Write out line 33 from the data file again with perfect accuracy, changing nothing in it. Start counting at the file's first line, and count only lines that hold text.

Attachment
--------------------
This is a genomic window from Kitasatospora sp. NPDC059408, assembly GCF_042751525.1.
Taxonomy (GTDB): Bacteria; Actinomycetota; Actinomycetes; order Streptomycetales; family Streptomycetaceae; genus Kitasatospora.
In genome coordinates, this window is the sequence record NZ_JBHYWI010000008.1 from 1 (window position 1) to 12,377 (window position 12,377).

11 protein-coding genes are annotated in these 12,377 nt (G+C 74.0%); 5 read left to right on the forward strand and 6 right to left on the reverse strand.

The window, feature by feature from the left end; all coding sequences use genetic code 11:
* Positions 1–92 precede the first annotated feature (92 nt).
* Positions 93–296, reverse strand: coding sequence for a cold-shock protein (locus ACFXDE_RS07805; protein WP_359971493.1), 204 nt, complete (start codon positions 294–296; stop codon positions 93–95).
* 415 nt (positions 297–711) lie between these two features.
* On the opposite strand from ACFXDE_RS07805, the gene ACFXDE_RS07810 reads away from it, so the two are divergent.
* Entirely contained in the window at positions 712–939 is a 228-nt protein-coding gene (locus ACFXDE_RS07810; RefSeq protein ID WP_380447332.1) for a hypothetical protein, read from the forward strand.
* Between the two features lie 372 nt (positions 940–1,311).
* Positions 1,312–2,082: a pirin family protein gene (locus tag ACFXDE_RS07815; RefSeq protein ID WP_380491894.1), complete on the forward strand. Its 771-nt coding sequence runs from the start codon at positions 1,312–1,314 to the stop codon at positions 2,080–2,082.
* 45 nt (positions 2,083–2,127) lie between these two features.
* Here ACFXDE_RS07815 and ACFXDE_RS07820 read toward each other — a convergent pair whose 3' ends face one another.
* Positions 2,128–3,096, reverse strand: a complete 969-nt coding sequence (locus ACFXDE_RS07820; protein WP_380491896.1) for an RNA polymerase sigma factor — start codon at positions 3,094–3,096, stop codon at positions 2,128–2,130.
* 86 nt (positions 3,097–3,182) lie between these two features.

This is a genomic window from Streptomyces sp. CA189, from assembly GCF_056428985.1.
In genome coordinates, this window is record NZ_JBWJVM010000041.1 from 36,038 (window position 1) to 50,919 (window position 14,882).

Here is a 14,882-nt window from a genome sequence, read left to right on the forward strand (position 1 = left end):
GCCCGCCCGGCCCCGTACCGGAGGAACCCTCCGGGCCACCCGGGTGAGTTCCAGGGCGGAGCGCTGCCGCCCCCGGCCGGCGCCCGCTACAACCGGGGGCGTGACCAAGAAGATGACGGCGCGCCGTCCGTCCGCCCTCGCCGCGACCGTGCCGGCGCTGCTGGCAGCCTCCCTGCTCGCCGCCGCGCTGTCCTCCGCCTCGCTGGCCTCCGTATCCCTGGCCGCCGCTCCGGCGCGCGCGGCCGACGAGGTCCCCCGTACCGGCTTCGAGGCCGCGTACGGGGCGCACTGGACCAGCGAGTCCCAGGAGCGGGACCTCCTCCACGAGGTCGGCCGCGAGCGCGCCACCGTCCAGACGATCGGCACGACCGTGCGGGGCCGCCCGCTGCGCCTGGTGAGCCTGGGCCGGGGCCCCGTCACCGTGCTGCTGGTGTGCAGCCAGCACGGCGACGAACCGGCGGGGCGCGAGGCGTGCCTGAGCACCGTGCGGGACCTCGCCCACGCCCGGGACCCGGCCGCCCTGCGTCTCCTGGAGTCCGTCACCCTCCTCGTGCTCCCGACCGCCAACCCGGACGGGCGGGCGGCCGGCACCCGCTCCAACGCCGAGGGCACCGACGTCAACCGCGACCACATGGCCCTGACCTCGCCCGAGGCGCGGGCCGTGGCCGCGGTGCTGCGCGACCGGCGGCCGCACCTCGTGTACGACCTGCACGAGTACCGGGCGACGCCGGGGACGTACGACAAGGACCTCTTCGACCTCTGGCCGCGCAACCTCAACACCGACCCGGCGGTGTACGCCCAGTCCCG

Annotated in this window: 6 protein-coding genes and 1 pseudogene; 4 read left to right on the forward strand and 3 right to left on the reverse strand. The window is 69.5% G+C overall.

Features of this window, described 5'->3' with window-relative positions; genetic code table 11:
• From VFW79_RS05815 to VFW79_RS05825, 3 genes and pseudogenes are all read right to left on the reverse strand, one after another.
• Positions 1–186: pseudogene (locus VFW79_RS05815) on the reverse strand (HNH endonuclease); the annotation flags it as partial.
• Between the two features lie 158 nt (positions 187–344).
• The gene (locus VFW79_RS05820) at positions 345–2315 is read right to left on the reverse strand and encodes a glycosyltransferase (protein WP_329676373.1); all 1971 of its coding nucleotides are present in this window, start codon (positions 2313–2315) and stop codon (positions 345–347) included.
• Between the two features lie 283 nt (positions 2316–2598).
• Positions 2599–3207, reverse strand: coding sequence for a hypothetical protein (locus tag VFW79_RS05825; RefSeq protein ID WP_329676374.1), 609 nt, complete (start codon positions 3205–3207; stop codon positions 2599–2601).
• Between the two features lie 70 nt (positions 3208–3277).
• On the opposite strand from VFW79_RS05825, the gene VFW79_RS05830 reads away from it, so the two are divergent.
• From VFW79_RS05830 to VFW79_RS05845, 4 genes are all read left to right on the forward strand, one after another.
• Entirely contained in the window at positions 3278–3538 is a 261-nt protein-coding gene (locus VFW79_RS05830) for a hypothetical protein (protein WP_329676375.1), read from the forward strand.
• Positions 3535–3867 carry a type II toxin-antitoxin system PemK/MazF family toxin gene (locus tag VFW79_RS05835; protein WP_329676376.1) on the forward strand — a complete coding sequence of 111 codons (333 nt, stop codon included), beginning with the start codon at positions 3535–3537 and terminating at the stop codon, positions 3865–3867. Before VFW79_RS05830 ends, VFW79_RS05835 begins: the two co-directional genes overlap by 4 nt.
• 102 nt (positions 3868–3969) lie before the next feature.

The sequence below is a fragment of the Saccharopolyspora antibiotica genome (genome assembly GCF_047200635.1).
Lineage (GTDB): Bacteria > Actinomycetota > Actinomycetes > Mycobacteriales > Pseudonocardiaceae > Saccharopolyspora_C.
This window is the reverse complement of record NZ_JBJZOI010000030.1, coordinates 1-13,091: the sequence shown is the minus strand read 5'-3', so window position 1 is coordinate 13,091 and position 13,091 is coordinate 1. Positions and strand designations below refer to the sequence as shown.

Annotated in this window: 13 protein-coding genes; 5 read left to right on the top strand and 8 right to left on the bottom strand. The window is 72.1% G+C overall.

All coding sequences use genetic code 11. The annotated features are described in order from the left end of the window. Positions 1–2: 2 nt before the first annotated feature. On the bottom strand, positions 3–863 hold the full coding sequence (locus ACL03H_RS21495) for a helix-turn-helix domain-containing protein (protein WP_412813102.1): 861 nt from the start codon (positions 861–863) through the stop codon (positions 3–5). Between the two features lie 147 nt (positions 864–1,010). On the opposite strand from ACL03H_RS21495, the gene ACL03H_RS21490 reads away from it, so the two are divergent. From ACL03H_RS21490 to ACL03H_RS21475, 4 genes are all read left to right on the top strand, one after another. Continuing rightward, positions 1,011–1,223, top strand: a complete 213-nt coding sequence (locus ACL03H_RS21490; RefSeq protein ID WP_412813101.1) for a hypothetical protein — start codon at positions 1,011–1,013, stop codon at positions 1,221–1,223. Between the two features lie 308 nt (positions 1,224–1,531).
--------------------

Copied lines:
• Positions 3535–3867 carry a type II toxin-antitoxin system PemK/MazF family toxin gene (locus tag VFW79_RS05835; protein WP_329676376.1) on the forward strand — a complete coding sequence of 111 codons (333 nt, stop codon included), beginning with the start codon at positions 3535–3537 and terminating at the stop codon, positions 3865–3867. Before VFW79_RS05830 ends, VFW79_RS05835 begins: the two co-directional genes overlap by 4 nt.